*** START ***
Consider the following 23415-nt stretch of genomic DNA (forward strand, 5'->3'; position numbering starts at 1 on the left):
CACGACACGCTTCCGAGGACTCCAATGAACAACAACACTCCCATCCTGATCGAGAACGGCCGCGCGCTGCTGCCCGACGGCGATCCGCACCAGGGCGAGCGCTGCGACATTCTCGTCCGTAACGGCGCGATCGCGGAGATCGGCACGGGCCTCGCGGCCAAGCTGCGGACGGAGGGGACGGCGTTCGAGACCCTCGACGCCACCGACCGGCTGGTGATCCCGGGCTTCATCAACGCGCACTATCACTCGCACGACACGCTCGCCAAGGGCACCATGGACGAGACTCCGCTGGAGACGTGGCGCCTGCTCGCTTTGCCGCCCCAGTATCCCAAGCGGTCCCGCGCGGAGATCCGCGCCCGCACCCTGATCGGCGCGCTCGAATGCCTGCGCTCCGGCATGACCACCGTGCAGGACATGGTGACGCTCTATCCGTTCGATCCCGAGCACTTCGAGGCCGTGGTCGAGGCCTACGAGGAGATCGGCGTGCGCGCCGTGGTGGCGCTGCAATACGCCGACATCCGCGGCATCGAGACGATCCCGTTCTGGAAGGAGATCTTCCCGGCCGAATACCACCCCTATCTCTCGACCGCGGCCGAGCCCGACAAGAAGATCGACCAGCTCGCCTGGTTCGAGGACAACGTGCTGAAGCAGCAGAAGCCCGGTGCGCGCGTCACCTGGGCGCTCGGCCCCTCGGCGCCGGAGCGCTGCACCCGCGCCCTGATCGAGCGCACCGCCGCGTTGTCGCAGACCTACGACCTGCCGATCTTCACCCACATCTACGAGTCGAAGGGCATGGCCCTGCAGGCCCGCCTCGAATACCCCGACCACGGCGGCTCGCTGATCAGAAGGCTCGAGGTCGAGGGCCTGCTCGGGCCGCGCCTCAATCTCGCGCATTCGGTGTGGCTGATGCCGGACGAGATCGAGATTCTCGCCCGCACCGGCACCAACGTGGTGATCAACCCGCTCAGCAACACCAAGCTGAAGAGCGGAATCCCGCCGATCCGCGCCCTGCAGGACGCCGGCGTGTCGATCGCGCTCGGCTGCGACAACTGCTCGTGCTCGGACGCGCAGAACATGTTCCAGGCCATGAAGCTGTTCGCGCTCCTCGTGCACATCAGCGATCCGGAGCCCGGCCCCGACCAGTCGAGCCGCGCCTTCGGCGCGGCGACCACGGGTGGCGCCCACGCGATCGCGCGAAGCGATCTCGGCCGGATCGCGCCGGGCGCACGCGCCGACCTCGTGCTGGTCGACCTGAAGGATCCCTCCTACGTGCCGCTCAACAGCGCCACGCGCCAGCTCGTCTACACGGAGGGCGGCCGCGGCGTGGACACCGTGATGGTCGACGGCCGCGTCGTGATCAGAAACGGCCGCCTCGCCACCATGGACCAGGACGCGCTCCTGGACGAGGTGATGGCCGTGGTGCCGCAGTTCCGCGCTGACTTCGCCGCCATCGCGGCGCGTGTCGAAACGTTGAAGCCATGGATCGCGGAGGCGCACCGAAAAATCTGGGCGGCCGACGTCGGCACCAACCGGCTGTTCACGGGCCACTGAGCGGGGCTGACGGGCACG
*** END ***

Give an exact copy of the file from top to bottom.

Consider the following 23415-nt stretch of genomic DNA (forward strand, 5'->3'; position numbering starts at 1 on the left):
CACGACACGCTTCCGAGGACTCCAATGAACAACAACACTCCCATCCTGATCGAGAACGGCCGCGCGCTGCTGCCCGACGGCGATCCGCACCAGGGCGAGCGCTGCGACATTCTCGTCCGTAACGGCGCGATCGCGGAGATCGGCACGGGCCTCGCGGCCAAGCTGCGGACGGAGGGGACGGCGTTCGAGACCCTCGACGCCACCGACCGGCTGGTGATCCCGGGCTTCATCAACGCGCACTATCACTCGCACGACACGCTCGCCAAGGGCACCATGGACGAGACTCCGCTGGAGACGTGGCGCCTGCTCGCTTTGCCGCCCCAGTATCCCAAGCGGTCCCGCGCGGAGATCCGCGCCCGCACCCTGATCGGCGCGCTCGAATGCCTGCGCTCCGGCATGACCACCGTGCAGGACATGGTGACGCTCTATCCGTTCGATCCCGAGCACTTCGAGGCCGTGGTCGAGGCCTACGAGGAGATCGGCGTGCGCGCCGTGGTGGCGCTGCAATACGCCGACATCCGCGGCATCGAGACGATCCCGTTCTGGAAGGAGATCTTCCCGGCCGAATACCACCCCTATCTCTCGACCGCGGCCGAGCCCGACAAGAAGATCGACCAGCTCGCCTGGTTCGAGGACAACGTGCTGAAGCAGCAGAAGCCCGGTGCGCGCGTCACCTGGGCGCTCGGCCCCTCGGCGCCGGAGCGCTGCACCCGCGCCCTGATCGAGCGCACCGCCGCGTTGTCGCAGACCTACGACCTGCCGATCTTCACCCACATCTACGAGTCGAAGGGCATGGCCCTGCAGGCCCGCCTCGAATACCCCGACCACGGCGGCTCGCTGATCAGAAGGCTCGAGGTCGAGGGCCTGCTCGGGCCGCGCCTCAATCTCGCGCATTCGGTGTGGCTGATGCCGGACGAGATCGAGATTCTCGCCCGCACCGGCACCAACGTGGTGATCAACCCGCTCAGCAACACCAAGCTGAAGAGCGGAATCCCGCCGATCCGCGCCCTGCAGGACGCCGGCGTGTCGATCGCGCTCGGCTGCGACAACTGCTCGTGCTCGGACGCGCAGAACATGTTCCAGGCCATGAAGCTGTTCGCGCTCCTCGTGCACATCAGCGATCCGGAGCCCGGCCCCGACCAGTCGAGCCGCGCCTTCGGCGCGGCGACCACGGGTGGCGCCCACGCGATCGCGCGAAGCGATCTCGGCCGGATCGCGCCGGGCGCACGCGCCGACCTCGTGCTGGTCGACCTGAAGGATCCCTCCTACGTGCCGCTCAACAGCGCCACGCGCCAGCTCGTCTACACGGAGGGCGGCCGCGGCGTGGACACCGTGATGGTCGACGGCCGCGTCGTGATCAGAAACGGCCGCCTCGCCACCATGGACCAGGACGCGCTCCTGGACGAGGTGATGGCCGTGGTGCCGCAGTTCCGCGCTGACTTCGCCGCCATCGCGGCGCGTGTCGAAACGTTGAAGCCATGGATCGCGGAGGCGCACCGAAAAATCTGGGCGGCCGACGTCGGCACCAACCGGCTGTTCACGGGCCACTGAGCGGGGCTGACGGGCACG